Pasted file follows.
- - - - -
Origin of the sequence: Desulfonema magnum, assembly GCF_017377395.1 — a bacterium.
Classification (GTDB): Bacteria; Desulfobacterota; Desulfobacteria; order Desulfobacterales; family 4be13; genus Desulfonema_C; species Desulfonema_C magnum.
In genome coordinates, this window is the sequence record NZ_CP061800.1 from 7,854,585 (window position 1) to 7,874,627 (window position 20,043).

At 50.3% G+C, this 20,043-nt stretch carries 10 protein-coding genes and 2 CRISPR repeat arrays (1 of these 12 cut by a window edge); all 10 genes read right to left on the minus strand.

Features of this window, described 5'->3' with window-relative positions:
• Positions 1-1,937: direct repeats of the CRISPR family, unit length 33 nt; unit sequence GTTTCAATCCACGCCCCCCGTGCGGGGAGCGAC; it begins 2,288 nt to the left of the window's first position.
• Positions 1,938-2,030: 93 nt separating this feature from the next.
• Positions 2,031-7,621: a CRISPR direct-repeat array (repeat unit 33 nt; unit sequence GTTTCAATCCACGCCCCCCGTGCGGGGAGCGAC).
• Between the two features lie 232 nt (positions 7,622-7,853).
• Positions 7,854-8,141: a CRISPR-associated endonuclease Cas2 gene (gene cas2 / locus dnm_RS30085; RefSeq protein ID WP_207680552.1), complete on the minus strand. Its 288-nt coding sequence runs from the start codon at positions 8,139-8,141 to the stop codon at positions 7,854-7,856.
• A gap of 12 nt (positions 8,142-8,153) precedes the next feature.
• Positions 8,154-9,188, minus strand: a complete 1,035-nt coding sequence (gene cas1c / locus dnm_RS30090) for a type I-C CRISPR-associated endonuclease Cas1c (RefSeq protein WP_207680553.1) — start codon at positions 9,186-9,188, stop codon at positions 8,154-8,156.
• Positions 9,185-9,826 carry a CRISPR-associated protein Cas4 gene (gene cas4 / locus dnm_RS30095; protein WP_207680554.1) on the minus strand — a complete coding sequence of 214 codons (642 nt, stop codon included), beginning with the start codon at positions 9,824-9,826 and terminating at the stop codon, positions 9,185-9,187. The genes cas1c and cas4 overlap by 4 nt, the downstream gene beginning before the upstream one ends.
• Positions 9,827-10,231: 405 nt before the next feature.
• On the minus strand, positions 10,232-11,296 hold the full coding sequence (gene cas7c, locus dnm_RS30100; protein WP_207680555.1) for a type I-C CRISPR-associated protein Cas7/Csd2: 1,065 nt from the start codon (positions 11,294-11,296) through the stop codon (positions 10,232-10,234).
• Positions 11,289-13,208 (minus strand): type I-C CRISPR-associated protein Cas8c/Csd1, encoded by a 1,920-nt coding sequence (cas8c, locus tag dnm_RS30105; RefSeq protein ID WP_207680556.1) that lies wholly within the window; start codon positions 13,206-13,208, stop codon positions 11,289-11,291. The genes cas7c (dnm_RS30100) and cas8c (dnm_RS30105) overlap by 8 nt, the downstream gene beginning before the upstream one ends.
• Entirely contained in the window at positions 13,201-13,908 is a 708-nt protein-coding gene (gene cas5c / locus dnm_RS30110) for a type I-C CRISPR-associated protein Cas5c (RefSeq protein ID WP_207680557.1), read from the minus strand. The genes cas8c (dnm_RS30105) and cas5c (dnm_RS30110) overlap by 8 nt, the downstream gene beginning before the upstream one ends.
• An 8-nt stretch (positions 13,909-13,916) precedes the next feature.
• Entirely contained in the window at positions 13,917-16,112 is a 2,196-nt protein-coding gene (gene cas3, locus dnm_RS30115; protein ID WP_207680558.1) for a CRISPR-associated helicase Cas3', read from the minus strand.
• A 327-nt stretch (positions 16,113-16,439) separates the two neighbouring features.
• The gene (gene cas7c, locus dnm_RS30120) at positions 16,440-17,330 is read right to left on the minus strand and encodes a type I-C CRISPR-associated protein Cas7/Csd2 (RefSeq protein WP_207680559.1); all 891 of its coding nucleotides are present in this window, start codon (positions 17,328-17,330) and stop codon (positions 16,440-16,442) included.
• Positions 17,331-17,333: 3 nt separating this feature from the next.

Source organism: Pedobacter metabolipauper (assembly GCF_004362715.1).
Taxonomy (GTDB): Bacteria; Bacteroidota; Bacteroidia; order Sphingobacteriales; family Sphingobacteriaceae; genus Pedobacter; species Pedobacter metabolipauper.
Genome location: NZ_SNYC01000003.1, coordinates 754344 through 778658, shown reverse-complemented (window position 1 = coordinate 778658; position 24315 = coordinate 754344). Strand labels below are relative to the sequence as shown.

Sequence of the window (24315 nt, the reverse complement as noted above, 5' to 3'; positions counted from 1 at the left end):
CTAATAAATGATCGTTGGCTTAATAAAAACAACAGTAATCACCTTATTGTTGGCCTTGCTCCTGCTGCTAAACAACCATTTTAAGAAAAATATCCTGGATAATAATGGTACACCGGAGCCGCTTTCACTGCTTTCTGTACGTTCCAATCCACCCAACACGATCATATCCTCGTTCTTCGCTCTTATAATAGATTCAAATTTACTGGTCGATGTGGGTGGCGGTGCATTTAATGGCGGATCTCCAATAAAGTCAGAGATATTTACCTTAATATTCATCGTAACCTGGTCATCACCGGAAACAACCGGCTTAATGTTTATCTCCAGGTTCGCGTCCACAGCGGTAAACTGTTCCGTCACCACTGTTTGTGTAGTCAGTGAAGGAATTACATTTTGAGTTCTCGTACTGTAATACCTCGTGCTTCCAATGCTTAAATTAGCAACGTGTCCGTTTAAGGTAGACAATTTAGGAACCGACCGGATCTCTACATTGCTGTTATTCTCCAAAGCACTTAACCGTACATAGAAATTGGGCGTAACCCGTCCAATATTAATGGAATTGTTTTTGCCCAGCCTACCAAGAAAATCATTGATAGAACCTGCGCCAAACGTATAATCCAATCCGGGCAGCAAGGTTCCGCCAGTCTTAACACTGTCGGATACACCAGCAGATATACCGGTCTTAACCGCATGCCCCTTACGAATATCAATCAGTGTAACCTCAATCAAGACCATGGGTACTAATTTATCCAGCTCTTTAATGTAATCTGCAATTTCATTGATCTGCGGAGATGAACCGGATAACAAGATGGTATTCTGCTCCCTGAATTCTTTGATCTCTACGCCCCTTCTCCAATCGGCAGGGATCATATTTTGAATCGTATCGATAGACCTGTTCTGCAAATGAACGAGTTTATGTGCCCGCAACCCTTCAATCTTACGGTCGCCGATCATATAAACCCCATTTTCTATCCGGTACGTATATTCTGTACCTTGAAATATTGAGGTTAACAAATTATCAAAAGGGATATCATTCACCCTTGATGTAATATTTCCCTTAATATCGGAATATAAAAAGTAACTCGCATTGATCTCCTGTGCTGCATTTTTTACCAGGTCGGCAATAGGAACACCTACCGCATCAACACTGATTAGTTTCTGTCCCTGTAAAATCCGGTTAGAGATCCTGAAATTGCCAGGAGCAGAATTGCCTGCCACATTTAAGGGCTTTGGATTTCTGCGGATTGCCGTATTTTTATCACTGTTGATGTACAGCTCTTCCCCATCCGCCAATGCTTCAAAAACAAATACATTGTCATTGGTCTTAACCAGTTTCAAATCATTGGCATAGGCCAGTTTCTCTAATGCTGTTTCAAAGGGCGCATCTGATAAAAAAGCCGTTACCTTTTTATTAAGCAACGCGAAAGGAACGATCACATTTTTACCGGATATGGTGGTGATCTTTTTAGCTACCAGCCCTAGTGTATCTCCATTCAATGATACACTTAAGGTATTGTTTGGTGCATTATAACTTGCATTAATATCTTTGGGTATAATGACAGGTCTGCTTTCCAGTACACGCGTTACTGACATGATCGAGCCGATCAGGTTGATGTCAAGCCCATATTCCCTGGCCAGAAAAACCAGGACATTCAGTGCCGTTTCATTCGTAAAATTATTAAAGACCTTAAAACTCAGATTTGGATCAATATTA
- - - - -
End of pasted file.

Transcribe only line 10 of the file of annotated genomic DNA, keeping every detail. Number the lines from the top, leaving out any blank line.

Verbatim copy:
• Positions 7,854-8,141: a CRISPR-associated endonuclease Cas2 gene (gene cas2 / locus dnm_RS30085; RefSeq protein ID WP_207680552.1), complete on the minus strand. Its 288-nt coding sequence runs from the start codon at positions 8,139-8,141 to the stop codon at positions 7,854-7,856.